When Corey Matyas was 7, he taught himself how to code using a book he bought with birthday money. He thought it was a normal thing for kids his age. When Matyas was 13, he knew how to use power drills and lock picking sets. By the time he was in high school, he had nearly burned down the school’s chemistry lab by accident when boiling sulfuric acid. And college definitely hasn’t slowed him down.

Matyas, now a physics and math sophomore at the University, has spent the year making a revolutionary computer software program for testing all sorts of quantum optical projects—a feat that made him LSU’s 32nd Goldwater Scholar on March 30.

Matyas is now one of just 211 Goldwater Scholars for 2018, which had around 1,280 student nominations. The selective award is one of the highest available honors for undergraduates in science, technology, engineering and mathematics. Recipients of the award get funding of around $7,500 for research in the fields of natural science, mathematics or engineering.

“I kind of had the idea, what if we could get the computer to try out a bunch of different materials then figure out the thicknesses and see which one worked best,” Matyas said. “And so, using supercomputers and a bunch of code, that’s more or less what I did.”

Making the program took him about 10 weeks—around eight hours a day, often working through dinner. He fine-tuned it for research in nanophotonics, to test the best types of materials and the best thicknesses of these materials for work in multilayer photonic structure, helped by his mentor Georgios Veronis, associate professor in the School of Electrical Engineering and Computer Science and the Center for Computation and Technology.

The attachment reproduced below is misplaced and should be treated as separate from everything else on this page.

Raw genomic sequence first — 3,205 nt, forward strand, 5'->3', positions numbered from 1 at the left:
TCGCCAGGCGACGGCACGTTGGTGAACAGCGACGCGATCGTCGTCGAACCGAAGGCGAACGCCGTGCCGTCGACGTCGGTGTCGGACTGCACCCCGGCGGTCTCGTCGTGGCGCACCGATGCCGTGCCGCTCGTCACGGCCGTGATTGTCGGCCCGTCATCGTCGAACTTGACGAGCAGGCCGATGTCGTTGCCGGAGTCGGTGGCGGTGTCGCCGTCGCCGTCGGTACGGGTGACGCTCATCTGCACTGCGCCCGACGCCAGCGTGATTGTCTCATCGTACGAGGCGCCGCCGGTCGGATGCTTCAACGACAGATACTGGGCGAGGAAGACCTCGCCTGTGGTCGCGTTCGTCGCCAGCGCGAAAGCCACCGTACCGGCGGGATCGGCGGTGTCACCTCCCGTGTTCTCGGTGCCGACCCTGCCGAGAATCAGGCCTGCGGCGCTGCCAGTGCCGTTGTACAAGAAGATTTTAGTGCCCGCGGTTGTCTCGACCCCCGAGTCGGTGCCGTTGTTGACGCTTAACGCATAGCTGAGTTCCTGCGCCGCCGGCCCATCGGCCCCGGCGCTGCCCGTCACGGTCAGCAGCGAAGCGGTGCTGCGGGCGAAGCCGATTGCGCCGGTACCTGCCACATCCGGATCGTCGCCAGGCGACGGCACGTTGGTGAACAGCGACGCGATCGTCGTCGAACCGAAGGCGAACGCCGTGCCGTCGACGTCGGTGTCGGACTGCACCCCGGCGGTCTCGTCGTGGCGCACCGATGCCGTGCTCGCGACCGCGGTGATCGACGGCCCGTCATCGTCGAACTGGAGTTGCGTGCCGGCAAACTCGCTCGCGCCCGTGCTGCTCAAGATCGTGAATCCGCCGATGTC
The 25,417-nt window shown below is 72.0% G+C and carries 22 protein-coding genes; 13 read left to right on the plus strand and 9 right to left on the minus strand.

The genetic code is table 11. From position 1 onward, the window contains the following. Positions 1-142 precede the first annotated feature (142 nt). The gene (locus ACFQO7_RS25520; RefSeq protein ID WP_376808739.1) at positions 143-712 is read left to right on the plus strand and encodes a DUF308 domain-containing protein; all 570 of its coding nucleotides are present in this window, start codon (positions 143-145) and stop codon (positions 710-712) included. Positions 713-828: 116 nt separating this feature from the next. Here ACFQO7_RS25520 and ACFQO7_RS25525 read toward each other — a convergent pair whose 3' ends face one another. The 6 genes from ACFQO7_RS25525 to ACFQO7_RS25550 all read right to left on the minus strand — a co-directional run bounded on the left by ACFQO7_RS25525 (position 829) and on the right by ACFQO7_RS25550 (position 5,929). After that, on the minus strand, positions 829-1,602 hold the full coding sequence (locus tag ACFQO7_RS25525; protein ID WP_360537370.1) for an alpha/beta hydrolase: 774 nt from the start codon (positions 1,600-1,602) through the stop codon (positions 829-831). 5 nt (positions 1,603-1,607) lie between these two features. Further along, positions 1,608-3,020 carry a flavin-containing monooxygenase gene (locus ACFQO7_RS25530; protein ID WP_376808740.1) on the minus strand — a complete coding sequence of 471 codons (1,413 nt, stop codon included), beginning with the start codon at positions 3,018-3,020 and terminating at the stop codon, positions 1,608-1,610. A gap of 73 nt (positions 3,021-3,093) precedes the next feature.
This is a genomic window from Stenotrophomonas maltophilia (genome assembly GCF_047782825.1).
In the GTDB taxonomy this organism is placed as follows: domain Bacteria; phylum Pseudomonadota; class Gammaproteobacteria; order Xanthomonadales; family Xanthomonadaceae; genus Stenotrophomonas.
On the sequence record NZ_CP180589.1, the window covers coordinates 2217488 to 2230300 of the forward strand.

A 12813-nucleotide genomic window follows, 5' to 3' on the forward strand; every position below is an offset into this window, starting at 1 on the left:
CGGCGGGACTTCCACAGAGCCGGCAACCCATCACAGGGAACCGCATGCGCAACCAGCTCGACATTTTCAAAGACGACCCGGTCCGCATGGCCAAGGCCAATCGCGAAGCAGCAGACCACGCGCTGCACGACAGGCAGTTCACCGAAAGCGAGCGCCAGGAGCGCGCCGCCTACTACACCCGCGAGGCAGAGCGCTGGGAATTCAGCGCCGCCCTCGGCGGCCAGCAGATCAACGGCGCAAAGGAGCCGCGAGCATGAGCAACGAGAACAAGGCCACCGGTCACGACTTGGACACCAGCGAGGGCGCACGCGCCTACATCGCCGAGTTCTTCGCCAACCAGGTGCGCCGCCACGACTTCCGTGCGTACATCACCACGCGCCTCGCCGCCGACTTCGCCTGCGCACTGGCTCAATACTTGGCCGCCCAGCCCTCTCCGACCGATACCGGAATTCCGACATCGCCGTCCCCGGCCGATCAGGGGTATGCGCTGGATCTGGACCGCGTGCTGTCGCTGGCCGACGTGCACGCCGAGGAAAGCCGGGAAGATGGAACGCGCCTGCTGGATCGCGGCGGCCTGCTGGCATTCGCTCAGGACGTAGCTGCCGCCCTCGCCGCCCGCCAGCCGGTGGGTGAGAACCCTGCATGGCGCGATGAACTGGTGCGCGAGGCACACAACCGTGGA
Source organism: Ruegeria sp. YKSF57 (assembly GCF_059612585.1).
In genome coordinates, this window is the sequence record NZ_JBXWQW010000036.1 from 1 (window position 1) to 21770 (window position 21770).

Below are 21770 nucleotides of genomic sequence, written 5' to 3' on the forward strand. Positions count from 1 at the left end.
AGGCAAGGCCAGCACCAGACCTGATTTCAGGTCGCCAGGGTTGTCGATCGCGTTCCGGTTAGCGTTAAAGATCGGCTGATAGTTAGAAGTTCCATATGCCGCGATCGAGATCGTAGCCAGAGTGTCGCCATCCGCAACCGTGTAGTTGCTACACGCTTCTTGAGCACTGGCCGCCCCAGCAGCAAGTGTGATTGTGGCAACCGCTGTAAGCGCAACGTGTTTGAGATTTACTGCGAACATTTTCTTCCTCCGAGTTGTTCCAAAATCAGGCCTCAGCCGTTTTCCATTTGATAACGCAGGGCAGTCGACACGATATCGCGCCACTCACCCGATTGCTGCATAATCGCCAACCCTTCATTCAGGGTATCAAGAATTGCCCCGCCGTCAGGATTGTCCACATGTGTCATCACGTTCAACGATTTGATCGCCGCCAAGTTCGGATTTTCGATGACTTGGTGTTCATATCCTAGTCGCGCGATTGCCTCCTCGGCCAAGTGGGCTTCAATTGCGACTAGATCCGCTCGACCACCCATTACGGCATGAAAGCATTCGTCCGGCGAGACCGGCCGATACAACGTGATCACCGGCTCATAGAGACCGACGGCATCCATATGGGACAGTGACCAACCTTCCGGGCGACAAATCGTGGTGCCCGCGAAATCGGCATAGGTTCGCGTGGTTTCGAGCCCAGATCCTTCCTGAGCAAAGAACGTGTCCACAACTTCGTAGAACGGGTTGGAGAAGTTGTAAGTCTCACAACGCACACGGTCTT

The program, as Matyas described it, takes random materials and then passes on the most suitable materials in a testing pattern that mimics genetic evolution. Matyas said the program might even be helpful in discovering some sort of larger pattern.

“I guess kind of the significant thing is you don’t normally expect trying random stuff to work. But it did,” Matyas said. “Which really kind of gives us some insight, like maybe designing these things isn’t quite as mysterious as we thought it might be, maybe there’s some patterns in here. And so, this gives us the option going forward of, ‘Well, what if we can look for those patterns, what if we can figure what materials work well together.’”

As impressive as the program is, Matyas didn’t really expect to get the Goldwater Scholarship because of it, and he’s still finding it hard to believe that he won, saying that the news was still settling in. He waited anxiously the entire day results were announced, only to find out that he’d won from social media.

Matyas said, “I found out from Twitter before I found out from my email, honestly. Because my email only refreshes every 15 minutes, so I just missed it.”

Matyas hopes to use his funding for travel grants, to go to conferences, but hasn’t made solid plans yet. He does know that he’s going to keep doing more research, and plans to represent his findings at several conferences in fall. Right now, his software is only being used by around four graduate students. Matyas plans on eventually open-sourcing it, so it’s available for more widespread use.

In his two years left as an undergraduate, Matyas wants to finish up the requirements for his majors, so he can go to graduate school and get his Ph.D. in physics. Matyas gives credit to the Rodger Hadfield Ogden Honors College and the University as significant factors in his success so far.

“I was able to get right into lab freshmen year, doing real work,” Matyas said. “I’m the second author on one paper, did a poster presentation, got a first author coming up soon. These are things that some people don’t do [until] graduate school and I’m able to do them here at LSU.”

Some of that encouragement comes in the form of office space. Matyas has his own cubicle in Nicholson Hall, decorated with a globe and a whiteboard that’s usually filled with quantum physics equations, but he doesn’t really depend on location or time for his best research ideas, sometimes working late into the night.

“When I say my lab is a laptop and pad of paper, I’m serious,” Matyas said. “I’m not sure that I could work in a lab with machines, because I get my best work done at four in the morning. They don’t like giving undergrads keys to get in at four in the morning to work with expensive equipment.”

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